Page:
Open up university governance for internationals
Student governance was never an activity I intended to take up, let alone be a pioneer in. However, my role as the first international faculty council member at the Faculty of Law, Economics, and Governance (REBO) has provided some unique insights and challenges.
Unsurprisingly, the official language at Utrecht University is Dutch, meaning that most documentation and official business is conducted in Dutch. Personally, I wouldn’t want to change that, despite some strong opinions from within my own Economics department against this. I greatly respect the fact that we are located in The Netherlands, Dutch people make up most of the students and staff, and it is the Dutch community who we influence the most.
As of 2015 about six percent of UU students are internationals and around 25 percent of staff, but the University does have ambitions to increase the number of people coming from non-Dutch backgrounds by 2020. I believe representation in student-staff governance should adapt to these changes as well and that language barrier should not be an obstacle for those interested in getting involved.
International students can be valuable assets to governance bodies in the universities due to their fresh perspectives and sensitivity to challenges that native Dutch students may not face. A broader range of experiences and exposures simply brings new ideas and creates synergies in the system that would not be possible otherwise. Over eighty master programs are English-taught, but it is more difficult to get masters students in general, let alone international ones, involved in student governance because they carry a heavier workload and selections for governing bodies may take place in the previous academic year, before the graduate students arrive. International students may also best represent issues that exchange students face, a group for whom consequences may be overlooked, particularly in relation to integration and housing.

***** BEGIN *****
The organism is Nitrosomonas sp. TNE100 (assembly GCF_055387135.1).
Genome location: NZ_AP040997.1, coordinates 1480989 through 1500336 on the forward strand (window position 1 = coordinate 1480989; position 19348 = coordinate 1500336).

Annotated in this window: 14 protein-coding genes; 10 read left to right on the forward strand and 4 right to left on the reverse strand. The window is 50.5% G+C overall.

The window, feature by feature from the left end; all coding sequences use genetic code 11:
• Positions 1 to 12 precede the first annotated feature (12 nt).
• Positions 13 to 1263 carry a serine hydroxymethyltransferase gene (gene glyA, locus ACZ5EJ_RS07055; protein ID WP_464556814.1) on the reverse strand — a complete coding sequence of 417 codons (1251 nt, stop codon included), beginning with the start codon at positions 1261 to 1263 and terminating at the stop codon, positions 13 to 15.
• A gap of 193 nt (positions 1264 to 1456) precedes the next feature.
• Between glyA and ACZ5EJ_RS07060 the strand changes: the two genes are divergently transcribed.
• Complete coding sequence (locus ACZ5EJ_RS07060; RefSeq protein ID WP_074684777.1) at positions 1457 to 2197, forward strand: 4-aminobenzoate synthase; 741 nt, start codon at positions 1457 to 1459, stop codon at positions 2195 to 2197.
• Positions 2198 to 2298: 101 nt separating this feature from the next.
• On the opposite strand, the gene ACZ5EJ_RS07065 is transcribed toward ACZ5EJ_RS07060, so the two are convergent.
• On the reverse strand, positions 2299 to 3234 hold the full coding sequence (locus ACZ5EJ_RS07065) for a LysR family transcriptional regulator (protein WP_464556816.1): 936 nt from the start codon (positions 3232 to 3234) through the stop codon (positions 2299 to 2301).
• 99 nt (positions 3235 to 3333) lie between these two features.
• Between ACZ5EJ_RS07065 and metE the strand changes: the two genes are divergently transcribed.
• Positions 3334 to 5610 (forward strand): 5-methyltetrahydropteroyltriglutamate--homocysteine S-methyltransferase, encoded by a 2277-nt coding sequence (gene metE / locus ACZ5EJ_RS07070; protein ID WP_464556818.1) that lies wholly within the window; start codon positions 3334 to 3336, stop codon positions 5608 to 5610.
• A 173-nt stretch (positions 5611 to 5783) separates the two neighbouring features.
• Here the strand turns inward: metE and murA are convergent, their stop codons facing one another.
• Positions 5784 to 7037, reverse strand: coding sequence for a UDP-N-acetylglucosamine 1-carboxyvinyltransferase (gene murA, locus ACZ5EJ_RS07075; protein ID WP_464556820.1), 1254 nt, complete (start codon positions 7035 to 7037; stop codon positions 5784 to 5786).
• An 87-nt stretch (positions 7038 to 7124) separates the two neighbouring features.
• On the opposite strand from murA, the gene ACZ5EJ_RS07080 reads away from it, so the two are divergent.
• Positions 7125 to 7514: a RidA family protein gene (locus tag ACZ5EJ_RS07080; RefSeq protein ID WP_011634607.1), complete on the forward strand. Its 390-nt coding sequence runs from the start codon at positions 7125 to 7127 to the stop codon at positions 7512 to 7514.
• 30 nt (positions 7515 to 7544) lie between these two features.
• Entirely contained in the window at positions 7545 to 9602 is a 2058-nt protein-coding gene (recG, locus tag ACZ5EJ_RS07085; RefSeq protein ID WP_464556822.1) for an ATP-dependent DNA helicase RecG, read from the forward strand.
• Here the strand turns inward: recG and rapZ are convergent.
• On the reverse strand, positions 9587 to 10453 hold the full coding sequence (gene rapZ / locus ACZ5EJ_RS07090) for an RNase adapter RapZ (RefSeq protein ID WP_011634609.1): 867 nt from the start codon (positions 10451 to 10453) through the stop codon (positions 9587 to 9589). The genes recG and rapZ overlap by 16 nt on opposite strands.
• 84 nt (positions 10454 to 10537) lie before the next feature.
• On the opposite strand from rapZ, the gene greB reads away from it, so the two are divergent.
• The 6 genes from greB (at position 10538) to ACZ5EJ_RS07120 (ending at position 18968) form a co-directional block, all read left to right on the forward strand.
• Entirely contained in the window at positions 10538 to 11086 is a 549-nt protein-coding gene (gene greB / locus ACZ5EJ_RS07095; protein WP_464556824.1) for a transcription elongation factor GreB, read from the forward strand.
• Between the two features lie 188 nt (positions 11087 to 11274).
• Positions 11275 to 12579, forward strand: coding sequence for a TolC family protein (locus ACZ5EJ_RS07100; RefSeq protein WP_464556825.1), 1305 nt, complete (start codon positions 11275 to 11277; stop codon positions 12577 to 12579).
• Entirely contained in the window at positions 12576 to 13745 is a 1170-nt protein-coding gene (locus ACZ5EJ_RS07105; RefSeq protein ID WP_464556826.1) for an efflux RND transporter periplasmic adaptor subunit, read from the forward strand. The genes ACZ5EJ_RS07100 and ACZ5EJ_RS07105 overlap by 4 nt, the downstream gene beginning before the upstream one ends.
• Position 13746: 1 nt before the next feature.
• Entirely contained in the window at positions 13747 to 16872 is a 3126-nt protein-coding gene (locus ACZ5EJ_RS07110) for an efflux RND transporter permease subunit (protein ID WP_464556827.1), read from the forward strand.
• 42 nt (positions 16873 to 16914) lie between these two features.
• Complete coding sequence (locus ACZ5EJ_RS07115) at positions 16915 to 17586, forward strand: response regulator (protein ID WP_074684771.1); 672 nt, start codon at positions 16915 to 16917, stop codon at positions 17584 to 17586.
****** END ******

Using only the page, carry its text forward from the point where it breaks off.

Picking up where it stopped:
Moreover, if one in four staff members is international, this is not reflected in the staff members who participate in university governance. Because staff have the advantage of serving longer terms on boards and councils, governance participation by international staff may be the best strategy to keep the perspective of internationals present.
That being said, internationals should show intention to adapt to university culture as well. Budgets for trainings and workshops exist for personal and skills improvement; perhaps an allocation could be made for language trainings also. In my experiences this year, a “passive understanding” of Dutch has been accepted more and more in Dutch-language activities. Basic reading and listening skills have been most important and responding in English has been acceptable. Peers have also been quite understanding and eager to help improve my language ability.
I think Utrecht University as a whole is reaching a crossroads; keeping the Dutch tradition and adapting to globalization is a dilemma faced by many institutions. However, I hope that my participation in the REBO faculty council is just the first step for more opportunities in university governance participation to open up.